Processes with High Entropy Names

Description

Some malware will launch processes with randomized filenames.


Use Case

Advanced Threat Detection

Category

Endpoint Compromise

Security Impact

To avoid detection, malware often will launch malicious code with random filenames and/or paths. In this example, we use Shannon Entropy, provided by the URL Toolbox app, to identify these probable random names and report on them. Files with non-human-created character patterns are returned.

Alert Volume

Medium (?)

SPL Difficulty

Hard

Journey

Stage 3

MITRE ATT&CK Tactics

Defense Evasion

MITRE ATT&CK Techniques

Obfuscated Files or Information

MITRE Threat Groups

APT18
APT19
APT28
APT29
APT3
APT32
APT33
APT37
BlackOasis
Cobalt Group
Dark Caracal
Darkhotel
Dust Storm
Elderwood
FIN7
FIN8
Gallmaker
Group5
Honeybee
Lazarus Group
Leafminer
Leviathan
Machete
Magic Hound
MuddyWater
Night Dragon
OilRig
Patchwork
Putter Panda
Silence
Soft Cell
TA505
Threat Group-3390
Tropic Trooper
Turla
menuPass

Kill Chain Phases

Installation

Data Sources

Windows Security
Endpoint Detection and Response

   How to Implement

Implementing this search is similar to any of the other searches that require EDR data. In order to use it, we need to get process launch events. For the demo and live version of this search we use Windows Security Event ID 4688, as it tends to be the most common, but you could apply it to any other data source that shows you launched processes -- just adjust the file path field (NewProcessName) to match (it is not a CIM field).

   Known False Positives

This search looks for potentially randomized filenames using Shannon Entropy. Entropy is a basic measure of randomness, but tends to become less accurate with longer strings. You should not review these alerts directly (except for access to extremely sensitive system), but instead use them for context, or to aggregate risk (as mentioned under How To Respond).

   How To Respond

When this search returns values, initiate your incident response process and identify the file, path, user and system associated with this alert. Contact the user and system owner to determine if it is authorized, and document if it is authorized and by whom. If not, the user credentials may have been used by another party and additional investigation is warranted as randomized file names on a system may serve as a way to mask malware.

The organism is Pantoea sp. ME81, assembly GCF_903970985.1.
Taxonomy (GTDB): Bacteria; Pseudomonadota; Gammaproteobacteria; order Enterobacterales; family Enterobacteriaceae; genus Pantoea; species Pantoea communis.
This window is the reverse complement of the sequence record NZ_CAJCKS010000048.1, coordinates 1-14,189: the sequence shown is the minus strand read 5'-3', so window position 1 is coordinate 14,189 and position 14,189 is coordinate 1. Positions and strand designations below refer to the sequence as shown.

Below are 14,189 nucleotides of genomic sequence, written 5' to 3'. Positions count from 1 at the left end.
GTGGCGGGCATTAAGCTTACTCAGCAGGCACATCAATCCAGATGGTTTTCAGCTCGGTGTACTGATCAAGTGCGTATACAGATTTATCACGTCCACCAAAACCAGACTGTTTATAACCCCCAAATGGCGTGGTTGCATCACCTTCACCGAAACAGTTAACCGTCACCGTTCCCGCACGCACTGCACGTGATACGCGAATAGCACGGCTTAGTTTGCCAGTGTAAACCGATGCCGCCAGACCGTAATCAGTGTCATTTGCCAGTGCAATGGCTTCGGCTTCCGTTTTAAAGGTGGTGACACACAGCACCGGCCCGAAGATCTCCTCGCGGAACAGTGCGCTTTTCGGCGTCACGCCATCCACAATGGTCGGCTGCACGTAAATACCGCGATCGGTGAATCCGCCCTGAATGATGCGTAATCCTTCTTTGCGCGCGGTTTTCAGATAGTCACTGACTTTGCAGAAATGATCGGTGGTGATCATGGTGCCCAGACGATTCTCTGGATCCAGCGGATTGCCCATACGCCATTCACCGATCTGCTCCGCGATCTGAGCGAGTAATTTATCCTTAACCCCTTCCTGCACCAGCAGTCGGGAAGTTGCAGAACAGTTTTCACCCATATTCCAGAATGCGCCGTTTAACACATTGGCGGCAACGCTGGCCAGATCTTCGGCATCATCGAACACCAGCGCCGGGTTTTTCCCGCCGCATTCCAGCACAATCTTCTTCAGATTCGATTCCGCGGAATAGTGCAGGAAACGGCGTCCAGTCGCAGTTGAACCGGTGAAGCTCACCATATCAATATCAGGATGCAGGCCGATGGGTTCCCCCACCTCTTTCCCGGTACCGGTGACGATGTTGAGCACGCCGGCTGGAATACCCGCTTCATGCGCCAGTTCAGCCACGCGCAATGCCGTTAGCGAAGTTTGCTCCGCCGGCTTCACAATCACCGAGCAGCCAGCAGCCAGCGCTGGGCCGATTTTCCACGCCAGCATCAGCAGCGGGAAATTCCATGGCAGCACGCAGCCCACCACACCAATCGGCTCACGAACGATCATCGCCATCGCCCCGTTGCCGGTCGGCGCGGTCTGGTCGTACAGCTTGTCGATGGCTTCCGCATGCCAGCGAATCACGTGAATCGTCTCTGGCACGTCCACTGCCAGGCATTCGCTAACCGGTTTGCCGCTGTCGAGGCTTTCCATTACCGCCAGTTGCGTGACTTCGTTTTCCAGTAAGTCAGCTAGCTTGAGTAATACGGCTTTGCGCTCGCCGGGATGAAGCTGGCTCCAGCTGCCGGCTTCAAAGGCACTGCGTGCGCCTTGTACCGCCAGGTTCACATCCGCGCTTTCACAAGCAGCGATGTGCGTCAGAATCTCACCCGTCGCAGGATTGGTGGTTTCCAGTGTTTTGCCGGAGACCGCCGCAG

Help

Processes with High Entropy Names Help

This example leverages the Simple Search assistant. Our dataset is a collection of process launch logs (either Sysmon EventCode 1, or Windows Event ID 4688 -- either works). The search then leverages the URL Toolbox app from apps.splunk.com to determine entropy in the filename or file path. It takes filenames with the highest entropy, and surfaces them.

SPL for Processes with High Entropy Names

Demo Data

First we pull in our demo dataset. We are filtering here to just process launches in the Users directory, so that we are focusing in on what unprivileged users can run (and not getting noise from things like software updates).
Next we use the Shannon Entropy algorithm provided by the free app URL Toolbox to calculate a very basic randomness score for this string.
Shannon Entropy gives a numeric score, you will usually want to filter on values above of 3.5 or 4.
Finally we use stats to put everything in a convenient table.
And of course we use rename to provide field names that will make sense to analysts.

Live Data

First we pull in our basic dataset, which consists of Process Launch Logs (in this case coming from Windows Security Event ID 4688, but could come from any). We are filtering here to just process launches in the Users directory, so that we are focusing in on what unprivileged users can run (and not getting noise from things like software updates).
Next we use the Shannon Entropy algorithm provided by the free app URL Toolbox to calculate a very basic randomness score for this string.
Shannon Entropy gives a numeric score, you will usually want to filter on values above of 4 or 4.5.
Finally we use stats to put everything in a convenient table.
And of course we use rename to provide field names that will make sense to analysts.